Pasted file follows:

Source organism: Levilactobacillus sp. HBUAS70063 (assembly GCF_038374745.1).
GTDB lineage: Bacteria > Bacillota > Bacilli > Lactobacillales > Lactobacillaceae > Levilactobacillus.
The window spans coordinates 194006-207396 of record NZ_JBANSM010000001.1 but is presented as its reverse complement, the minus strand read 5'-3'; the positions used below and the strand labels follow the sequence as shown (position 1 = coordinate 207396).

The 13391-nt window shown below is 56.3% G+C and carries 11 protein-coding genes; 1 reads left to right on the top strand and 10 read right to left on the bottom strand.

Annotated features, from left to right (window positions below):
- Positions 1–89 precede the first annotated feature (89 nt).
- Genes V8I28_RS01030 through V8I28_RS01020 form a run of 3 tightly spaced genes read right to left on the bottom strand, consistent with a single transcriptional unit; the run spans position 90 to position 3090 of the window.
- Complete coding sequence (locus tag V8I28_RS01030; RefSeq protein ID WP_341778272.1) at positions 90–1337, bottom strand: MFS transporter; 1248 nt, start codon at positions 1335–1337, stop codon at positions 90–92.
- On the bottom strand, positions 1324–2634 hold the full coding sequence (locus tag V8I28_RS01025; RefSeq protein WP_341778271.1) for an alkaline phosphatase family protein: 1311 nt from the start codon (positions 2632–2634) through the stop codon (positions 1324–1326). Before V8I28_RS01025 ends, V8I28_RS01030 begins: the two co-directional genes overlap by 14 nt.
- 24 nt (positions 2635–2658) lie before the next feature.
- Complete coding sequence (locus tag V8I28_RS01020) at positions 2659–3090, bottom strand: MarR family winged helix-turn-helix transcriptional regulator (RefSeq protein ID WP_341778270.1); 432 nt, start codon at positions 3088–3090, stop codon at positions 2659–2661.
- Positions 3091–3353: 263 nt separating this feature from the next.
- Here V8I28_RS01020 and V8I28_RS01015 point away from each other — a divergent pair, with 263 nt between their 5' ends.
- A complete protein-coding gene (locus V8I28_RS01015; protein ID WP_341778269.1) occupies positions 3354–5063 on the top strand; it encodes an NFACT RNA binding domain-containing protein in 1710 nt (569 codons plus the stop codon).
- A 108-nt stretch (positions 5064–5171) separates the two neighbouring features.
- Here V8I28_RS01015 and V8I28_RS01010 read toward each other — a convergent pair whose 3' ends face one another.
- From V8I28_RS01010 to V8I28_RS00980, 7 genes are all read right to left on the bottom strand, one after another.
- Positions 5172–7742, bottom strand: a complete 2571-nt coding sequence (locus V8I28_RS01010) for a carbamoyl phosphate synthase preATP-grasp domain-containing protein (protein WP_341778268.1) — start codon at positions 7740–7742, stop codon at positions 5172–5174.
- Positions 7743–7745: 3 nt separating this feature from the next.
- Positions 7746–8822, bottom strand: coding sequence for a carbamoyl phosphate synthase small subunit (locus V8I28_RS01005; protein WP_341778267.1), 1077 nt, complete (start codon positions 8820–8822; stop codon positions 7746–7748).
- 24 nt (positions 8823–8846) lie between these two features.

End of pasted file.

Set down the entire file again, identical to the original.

Source organism: Levilactobacillus sp. HBUAS70063 (assembly GCF_038374745.1).
GTDB lineage: Bacteria > Bacillota > Bacilli > Lactobacillales > Lactobacillaceae > Levilactobacillus.
The window spans coordinates 194006-207396 of record NZ_JBANSM010000001.1 but is presented as its reverse complement, the minus strand read 5'-3'; the positions used below and the strand labels follow the sequence as shown (position 1 = coordinate 207396).

The 13391-nt window shown below is 56.3% G+C and carries 11 protein-coding genes; 1 reads left to right on the top strand and 10 read right to left on the bottom strand.

Annotated features, from left to right (window positions below):
- Positions 1–89 precede the first annotated feature (89 nt).
- Genes V8I28_RS01030 through V8I28_RS01020 form a run of 3 tightly spaced genes read right to left on the bottom strand, consistent with a single transcriptional unit; the run spans position 90 to position 3090 of the window.
- Complete coding sequence (locus tag V8I28_RS01030; RefSeq protein ID WP_341778272.1) at positions 90–1337, bottom strand: MFS transporter; 1248 nt, start codon at positions 1335–1337, stop codon at positions 90–92.
- On the bottom strand, positions 1324–2634 hold the full coding sequence (locus tag V8I28_RS01025; RefSeq protein WP_341778271.1) for an alkaline phosphatase family protein: 1311 nt from the start codon (positions 2632–2634) through the stop codon (positions 1324–1326). Before V8I28_RS01025 ends, V8I28_RS01030 begins: the two co-directional genes overlap by 14 nt.
- 24 nt (positions 2635–2658) lie before the next feature.
- Complete coding sequence (locus tag V8I28_RS01020) at positions 2659–3090, bottom strand: MarR family winged helix-turn-helix transcriptional regulator (RefSeq protein ID WP_341778270.1); 432 nt, start codon at positions 3088–3090, stop codon at positions 2659–2661.
- Positions 3091–3353: 263 nt separating this feature from the next.
- Here V8I28_RS01020 and V8I28_RS01015 point away from each other — a divergent pair, with 263 nt between their 5' ends.
- A complete protein-coding gene (locus V8I28_RS01015; protein ID WP_341778269.1) occupies positions 3354–5063 on the top strand; it encodes an NFACT RNA binding domain-containing protein in 1710 nt (569 codons plus the stop codon).
- A 108-nt stretch (positions 5064–5171) separates the two neighbouring features.
- Here V8I28_RS01015 and V8I28_RS01010 read toward each other — a convergent pair whose 3' ends face one another.
- From V8I28_RS01010 to V8I28_RS00980, 7 genes are all read right to left on the bottom strand, one after another.
- Positions 5172–7742, bottom strand: a complete 2571-nt coding sequence (locus V8I28_RS01010) for a carbamoyl phosphate synthase preATP-grasp domain-containing protein (protein WP_341778268.1) — start codon at positions 7740–7742, stop codon at positions 5172–5174.
- Positions 7743–7745: 3 nt separating this feature from the next.
- Positions 7746–8822, bottom strand: coding sequence for a carbamoyl phosphate synthase small subunit (locus V8I28_RS01005; protein WP_341778267.1), 1077 nt, complete (start codon positions 8820–8822; stop codon positions 7746–7748).
- 24 nt (positions 8823–8846) lie between these two features.